5. 5. INFOhio DIALOGUE Model <ul><li>L ocate </li></ul><ul><ul><li>Identify possible sources of information </li></ul></ul><ul><ul><li>Develop a search strategy </li></ul></ul><ul><ul><li>Locate and retrieve available resources </li></ul></ul><ul><li>O rganize </li></ul><ul><ul><li>Identify the best and most useful information sources </li></ul></ul><ul><ul><li>Evaluate the information retrieved </li></ul></ul>June 5, 2009 Information Process Models
  6. 6. <ul><li>G uide </li></ul><ul><ul><li>Search log or journal </li></ul></ul><ul><ul><li>Student assistance and review </li></ul></ul><ul><ul><li>Educator assistance and review </li></ul></ul><ul><li>U se </li></ul><ul><ul><li>Determine presentation format </li></ul></ul><ul><ul><li>Present results </li></ul></ul><ul><ul><li>Communication information </li></ul></ul><ul><li>E valuate </li></ul><ul><ul><li>Evaluate the project/results </li></ul></ul><ul><ul><li>Evaluate the process </li></ul></ul><ul><ul><li>Assess the teaching and learning </li></ul></ul><ul><ul><ul><li>Copyright © 1998 by INFOhio – The Information Network for Ohio Schools </li></ul></ul></ul>INFOhio DIALOGUE Model June 5, 2009 Information Process Models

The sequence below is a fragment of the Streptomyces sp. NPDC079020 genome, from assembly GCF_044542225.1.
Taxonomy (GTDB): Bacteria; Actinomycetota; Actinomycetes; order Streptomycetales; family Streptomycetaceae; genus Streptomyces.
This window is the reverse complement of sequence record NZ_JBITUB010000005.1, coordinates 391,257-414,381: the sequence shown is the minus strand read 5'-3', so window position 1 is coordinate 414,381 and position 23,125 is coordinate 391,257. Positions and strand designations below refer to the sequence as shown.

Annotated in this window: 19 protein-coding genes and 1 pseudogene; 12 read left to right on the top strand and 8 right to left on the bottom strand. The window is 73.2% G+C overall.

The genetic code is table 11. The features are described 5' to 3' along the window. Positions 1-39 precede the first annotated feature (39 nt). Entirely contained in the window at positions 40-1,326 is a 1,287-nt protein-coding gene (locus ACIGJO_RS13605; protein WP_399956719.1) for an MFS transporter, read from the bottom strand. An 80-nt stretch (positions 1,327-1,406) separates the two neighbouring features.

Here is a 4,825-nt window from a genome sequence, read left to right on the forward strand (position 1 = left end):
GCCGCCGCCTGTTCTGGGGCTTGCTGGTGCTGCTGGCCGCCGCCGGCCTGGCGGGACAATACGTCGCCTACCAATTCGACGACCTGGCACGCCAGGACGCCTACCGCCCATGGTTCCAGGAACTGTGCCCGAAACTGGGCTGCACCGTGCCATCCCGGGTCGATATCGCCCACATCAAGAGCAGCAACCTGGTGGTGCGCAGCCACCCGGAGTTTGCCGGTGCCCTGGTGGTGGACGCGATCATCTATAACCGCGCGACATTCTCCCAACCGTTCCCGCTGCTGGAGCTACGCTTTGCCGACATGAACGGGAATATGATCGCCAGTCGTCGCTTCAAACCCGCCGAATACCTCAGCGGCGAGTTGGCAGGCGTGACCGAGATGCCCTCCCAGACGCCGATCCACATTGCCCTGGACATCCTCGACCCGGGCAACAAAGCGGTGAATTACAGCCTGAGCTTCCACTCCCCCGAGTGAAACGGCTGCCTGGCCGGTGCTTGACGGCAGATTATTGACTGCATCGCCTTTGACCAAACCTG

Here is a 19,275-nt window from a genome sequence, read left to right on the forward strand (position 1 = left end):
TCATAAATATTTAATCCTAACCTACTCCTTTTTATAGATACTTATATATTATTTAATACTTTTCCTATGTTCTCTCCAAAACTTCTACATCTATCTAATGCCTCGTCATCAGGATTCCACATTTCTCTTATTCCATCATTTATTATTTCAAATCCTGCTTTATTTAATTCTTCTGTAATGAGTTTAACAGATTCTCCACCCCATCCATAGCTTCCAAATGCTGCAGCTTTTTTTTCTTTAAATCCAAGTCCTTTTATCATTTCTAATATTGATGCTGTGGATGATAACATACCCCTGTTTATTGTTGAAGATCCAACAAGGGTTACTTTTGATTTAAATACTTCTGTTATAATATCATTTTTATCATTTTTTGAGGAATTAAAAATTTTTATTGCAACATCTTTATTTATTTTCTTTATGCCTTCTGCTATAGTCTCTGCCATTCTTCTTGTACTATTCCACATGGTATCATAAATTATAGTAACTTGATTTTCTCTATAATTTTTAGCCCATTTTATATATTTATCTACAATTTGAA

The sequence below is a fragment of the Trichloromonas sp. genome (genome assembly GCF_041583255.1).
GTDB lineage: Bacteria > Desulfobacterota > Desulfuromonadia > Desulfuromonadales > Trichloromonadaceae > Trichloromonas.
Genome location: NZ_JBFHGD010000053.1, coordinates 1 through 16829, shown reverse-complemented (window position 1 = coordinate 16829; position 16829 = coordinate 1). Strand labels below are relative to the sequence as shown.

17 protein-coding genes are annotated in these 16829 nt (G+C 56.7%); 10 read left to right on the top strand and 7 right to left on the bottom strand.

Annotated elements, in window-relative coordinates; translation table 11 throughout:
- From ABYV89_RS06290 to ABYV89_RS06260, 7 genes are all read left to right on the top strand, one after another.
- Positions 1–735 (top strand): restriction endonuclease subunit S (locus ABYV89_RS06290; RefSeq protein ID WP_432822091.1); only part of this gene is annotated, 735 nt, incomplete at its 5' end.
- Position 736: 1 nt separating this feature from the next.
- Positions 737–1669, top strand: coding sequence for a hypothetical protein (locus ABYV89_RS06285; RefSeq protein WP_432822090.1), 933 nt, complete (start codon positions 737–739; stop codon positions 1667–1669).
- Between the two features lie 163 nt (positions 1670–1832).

7. 7. I-Search <ul><li>Selecting a topic </li></ul><ul><ul><li>exploring interests, discussing ideas, browsing resources </li></ul></ul><ul><li>Finding information </li></ul><ul><ul><li>generating questions, exploring resources </li></ul></ul><ul><li>Using information </li></ul><ul><ul><li>taking notes, analyzing materials </li></ul></ul><ul><li>Developing a final product </li></ul><ul><ul><li>developing communications, sharing experiences </li></ul></ul><ul><ul><ul><li>Read A Process Approach: The I-Search with Grade 5: They Learn! by Carol Bowen in Teacher Librarian (Dec 2002, Vol, 29, Issue 2, p14, 4p). </li></ul></ul></ul>June 5, 2009 Information Process Models
  8. 8. Pathways to Knowledge <ul><li>Appreciation and Enjoyment </li></ul><ul><ul><li>Examine the world </li></ul></ul><ul><li>Presearch </li></ul><ul><ul><li>Develop an overview; explore relationships </li></ul></ul><ul><li>Search </li></ul><ul><ul><li>Identify information providers; select information resources; seek relevant information </li></ul></ul><ul><li>Interpretation </li></ul><ul><ul><li>Interpret information </li></ul></ul>June 5, 2009 Information Process Models